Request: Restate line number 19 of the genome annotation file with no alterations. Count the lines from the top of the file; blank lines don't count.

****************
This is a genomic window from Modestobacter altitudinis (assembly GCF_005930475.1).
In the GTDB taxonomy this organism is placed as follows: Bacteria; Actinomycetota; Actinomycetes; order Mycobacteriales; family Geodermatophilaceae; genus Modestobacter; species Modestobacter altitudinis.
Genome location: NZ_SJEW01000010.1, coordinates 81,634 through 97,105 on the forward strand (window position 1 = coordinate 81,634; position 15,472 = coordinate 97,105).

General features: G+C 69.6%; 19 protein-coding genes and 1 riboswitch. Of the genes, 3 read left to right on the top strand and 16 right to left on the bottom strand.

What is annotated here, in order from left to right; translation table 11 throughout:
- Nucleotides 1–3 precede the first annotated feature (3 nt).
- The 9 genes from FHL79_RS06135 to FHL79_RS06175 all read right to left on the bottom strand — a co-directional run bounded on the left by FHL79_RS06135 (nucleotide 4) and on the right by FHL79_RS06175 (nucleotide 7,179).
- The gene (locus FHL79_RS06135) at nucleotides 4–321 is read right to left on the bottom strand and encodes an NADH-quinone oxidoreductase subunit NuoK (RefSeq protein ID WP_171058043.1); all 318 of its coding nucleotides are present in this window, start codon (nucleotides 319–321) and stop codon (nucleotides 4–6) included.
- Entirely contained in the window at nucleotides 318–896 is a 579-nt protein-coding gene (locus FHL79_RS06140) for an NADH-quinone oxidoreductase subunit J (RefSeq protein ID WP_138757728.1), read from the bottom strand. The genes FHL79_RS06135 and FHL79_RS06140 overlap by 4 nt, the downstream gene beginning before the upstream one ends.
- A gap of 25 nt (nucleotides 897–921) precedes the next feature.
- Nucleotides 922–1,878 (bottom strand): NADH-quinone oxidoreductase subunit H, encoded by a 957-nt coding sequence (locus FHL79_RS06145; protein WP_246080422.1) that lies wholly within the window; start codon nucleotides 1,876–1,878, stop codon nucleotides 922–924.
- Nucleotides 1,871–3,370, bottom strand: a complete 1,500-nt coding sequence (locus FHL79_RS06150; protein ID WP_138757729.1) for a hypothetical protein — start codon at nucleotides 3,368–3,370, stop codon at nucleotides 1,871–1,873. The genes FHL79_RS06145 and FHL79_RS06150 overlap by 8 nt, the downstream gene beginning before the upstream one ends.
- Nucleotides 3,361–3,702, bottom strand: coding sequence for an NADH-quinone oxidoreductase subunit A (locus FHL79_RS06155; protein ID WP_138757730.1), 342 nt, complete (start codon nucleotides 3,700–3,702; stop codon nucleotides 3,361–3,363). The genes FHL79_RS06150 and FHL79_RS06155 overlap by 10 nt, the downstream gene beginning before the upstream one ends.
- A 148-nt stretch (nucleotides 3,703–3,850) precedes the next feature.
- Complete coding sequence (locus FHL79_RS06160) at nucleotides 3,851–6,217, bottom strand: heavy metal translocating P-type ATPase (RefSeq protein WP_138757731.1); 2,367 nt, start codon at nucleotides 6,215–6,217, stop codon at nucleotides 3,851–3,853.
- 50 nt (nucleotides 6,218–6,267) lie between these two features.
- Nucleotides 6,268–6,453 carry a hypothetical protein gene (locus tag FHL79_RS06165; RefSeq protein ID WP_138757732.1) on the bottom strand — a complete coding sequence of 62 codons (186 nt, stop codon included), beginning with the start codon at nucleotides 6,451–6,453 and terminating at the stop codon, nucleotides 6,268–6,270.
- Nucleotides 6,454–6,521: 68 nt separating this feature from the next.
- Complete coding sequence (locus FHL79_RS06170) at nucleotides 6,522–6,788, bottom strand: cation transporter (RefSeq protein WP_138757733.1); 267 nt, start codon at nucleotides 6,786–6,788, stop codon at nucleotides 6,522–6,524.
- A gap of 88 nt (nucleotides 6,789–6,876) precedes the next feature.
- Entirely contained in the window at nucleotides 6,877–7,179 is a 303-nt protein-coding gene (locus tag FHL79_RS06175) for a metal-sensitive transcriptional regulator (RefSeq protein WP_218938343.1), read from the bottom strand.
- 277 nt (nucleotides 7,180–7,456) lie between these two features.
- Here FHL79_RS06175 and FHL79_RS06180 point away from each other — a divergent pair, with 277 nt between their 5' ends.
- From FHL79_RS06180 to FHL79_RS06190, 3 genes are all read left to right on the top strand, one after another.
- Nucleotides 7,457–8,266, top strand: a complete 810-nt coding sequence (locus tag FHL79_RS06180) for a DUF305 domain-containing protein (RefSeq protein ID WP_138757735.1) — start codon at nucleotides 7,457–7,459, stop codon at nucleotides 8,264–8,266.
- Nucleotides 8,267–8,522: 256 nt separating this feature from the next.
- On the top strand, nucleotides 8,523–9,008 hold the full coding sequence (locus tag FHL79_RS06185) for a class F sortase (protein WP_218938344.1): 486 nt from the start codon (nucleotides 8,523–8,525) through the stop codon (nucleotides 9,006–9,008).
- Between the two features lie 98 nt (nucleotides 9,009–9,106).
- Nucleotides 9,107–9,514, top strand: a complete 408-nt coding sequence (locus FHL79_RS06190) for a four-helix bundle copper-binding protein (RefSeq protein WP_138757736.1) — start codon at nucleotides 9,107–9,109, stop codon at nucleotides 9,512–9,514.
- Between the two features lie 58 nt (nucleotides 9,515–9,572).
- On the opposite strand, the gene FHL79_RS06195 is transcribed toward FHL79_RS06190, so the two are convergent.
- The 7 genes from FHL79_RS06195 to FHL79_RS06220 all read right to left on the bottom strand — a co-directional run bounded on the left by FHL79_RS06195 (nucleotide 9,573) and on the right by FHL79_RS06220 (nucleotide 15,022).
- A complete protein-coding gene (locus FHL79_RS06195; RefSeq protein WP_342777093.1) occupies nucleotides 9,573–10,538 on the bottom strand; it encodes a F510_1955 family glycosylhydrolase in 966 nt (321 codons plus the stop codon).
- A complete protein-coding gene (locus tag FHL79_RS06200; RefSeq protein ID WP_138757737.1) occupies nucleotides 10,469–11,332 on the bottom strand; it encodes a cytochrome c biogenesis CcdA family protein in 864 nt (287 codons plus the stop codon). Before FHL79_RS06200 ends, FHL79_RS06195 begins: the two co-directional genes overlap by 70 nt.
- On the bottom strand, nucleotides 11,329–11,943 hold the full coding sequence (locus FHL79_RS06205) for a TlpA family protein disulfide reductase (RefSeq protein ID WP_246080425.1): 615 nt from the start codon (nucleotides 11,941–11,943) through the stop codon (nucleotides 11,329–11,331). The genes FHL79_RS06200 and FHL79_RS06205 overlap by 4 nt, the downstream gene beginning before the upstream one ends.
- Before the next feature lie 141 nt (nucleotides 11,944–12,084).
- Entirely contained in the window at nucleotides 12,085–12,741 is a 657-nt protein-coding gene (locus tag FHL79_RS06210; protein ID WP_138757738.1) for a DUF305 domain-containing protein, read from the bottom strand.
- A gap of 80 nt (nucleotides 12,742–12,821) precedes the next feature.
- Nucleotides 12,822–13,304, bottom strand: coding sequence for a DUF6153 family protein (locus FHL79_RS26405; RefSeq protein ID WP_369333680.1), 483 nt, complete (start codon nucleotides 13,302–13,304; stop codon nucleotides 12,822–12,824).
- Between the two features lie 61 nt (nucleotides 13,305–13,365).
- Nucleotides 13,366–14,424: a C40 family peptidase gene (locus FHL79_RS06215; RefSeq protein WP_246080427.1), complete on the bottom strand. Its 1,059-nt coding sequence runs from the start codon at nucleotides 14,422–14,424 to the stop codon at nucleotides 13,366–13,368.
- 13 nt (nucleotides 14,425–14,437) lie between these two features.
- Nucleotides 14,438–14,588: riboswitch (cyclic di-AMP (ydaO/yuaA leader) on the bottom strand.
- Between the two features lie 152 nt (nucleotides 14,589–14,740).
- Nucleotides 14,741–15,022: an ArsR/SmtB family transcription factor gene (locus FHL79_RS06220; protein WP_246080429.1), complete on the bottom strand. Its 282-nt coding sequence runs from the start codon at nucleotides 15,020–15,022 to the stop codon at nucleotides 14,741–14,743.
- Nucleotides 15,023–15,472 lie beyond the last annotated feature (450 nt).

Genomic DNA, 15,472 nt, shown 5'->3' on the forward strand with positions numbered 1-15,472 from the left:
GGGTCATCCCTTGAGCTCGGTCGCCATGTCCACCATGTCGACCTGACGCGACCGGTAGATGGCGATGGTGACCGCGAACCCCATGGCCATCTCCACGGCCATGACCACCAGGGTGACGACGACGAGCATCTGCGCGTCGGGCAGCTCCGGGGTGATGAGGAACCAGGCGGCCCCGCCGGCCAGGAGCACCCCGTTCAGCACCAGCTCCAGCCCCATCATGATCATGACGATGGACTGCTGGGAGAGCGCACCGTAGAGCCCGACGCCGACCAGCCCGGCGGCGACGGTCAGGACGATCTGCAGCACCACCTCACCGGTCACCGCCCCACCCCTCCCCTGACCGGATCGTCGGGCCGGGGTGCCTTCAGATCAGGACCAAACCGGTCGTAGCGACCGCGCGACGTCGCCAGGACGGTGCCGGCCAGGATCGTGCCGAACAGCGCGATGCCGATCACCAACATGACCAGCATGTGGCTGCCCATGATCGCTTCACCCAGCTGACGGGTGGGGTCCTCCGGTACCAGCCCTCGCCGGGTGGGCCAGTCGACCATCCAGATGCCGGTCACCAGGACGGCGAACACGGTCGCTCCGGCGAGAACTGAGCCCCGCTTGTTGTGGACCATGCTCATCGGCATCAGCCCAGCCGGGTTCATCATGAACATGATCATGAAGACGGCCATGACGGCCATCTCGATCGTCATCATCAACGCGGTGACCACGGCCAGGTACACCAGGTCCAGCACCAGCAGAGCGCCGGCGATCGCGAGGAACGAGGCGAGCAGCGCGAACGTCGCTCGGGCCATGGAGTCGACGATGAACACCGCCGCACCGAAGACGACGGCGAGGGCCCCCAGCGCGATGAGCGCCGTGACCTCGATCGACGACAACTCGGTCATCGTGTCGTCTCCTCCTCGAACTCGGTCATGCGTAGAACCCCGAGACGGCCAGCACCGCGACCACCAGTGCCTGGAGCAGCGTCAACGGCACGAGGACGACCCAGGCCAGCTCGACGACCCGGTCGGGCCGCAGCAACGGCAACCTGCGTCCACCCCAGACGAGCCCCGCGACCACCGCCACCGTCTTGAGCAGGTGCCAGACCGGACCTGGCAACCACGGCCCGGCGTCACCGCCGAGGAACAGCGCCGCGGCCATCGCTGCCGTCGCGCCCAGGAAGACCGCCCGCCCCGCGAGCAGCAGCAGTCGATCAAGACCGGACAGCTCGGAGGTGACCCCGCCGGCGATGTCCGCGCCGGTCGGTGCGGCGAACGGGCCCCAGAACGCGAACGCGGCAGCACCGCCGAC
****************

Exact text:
- Complete coding sequence (locus FHL79_RS06170) at nucleotides 6,522–6,788, bottom strand: cation transporter (RefSeq protein WP_138757733.1); 267 nt, start codon at nucleotides 6,786–6,788, stop codon at nucleotides 6,522–6,524.